Thursday, March 13, 2014

Wilderness book of the Month #2 - March 2014

Ecocriticism (The New Critical Idiom)*
by Greg Garrard - Routledge, 2011 (first edition 2004)

From the second edition back cover: "Ecocriticism explores the ways in which we imagine and portray the relationship between humans and the environment in all areas of cultural production, from Wordsworth and Thoreau through to Google Earth, J.M. Coetzee and Werner Herzog’s Grizzly Man.
Greg Garrard’s animated and accessible volume traces the development of the movement and explores its key concepts, including: pollution; wilderness; apocalypse; dwelling; animals; earth.
Featuring a newly rewritten chapter on animal studies, and considering queer and postcolonial ecocriticism and the impact of globalisation, this fully updated second edition also presents a glossary of terms and suggestions for further reading in print and online.
Concise, clear, and authoritative, Ecocriticism offers the ideal introduction to this crucial subject for students of literary and cultural studies."

To be honest I haven't read this second, promising, updated edition, and at least a couple of years have passed since I read this book in its entirety. Still, the read represented such an objective and generous source of information and ideas that I kept thereafter looking up for quotes and definitions. I must thank my partner L. Pater for passing this book to me.
Either if you want to enrich your environmental vocabulary or develop a more critical (indeed!) look at environmentalism, if you are keen on understanding the visual power of the panda on the WWF's logo, or if you look for the origin of  popular, yet mysterious words such as wilderness or pastoralism, for example, this is the book for you.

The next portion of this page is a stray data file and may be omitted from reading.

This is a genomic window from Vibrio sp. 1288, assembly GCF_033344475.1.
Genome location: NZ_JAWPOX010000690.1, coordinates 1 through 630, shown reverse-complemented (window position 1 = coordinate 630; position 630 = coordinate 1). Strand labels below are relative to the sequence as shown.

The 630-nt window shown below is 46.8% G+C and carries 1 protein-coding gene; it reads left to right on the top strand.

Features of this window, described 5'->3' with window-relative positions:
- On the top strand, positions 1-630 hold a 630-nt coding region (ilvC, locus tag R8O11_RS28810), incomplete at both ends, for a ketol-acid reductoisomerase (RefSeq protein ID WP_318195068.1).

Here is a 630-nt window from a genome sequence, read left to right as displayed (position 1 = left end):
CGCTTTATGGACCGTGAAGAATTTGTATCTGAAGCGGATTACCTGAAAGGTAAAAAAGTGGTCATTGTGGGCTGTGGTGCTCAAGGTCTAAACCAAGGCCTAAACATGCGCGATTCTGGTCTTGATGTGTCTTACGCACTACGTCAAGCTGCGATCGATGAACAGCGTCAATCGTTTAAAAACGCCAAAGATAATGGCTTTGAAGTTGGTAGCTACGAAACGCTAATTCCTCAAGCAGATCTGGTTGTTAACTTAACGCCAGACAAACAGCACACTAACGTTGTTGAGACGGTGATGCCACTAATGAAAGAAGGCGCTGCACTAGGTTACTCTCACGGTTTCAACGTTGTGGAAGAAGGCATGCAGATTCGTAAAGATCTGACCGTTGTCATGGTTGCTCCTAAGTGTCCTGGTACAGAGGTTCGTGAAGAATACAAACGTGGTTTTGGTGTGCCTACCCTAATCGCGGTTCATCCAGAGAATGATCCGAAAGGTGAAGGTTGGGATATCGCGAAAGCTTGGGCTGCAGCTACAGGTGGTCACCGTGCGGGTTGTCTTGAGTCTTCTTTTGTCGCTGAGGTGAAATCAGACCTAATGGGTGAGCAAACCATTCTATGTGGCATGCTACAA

Of this book I especially like the very objective point of view, which, for a change, can give environmentalists room for a different perspective, while reflecting on topics that are often taken for granted. It will surely provide some prime "food for thoughts" to all the (ok, nerdy) environmental culture enthusiasts, like me.
Here a few lines from the beginning of the chapter on wilderness: "The idea of wilderness, signifying nature in a state uncontaminated by civilization, is the most potent construction of nature available to New World environmentalism. It is a construction mobilized to protect particular habitats and species, and is seen as a place for the reinvigoration of those tired of the moral and material pollution of the city. Wilderness has an almost sacramental value: it holds out the promise of a renewed, authentic relation of humanity and the earth..."

*Linking to Amazon is only for practical purposes... you'd better look where to purchase these books elsewhere!;-)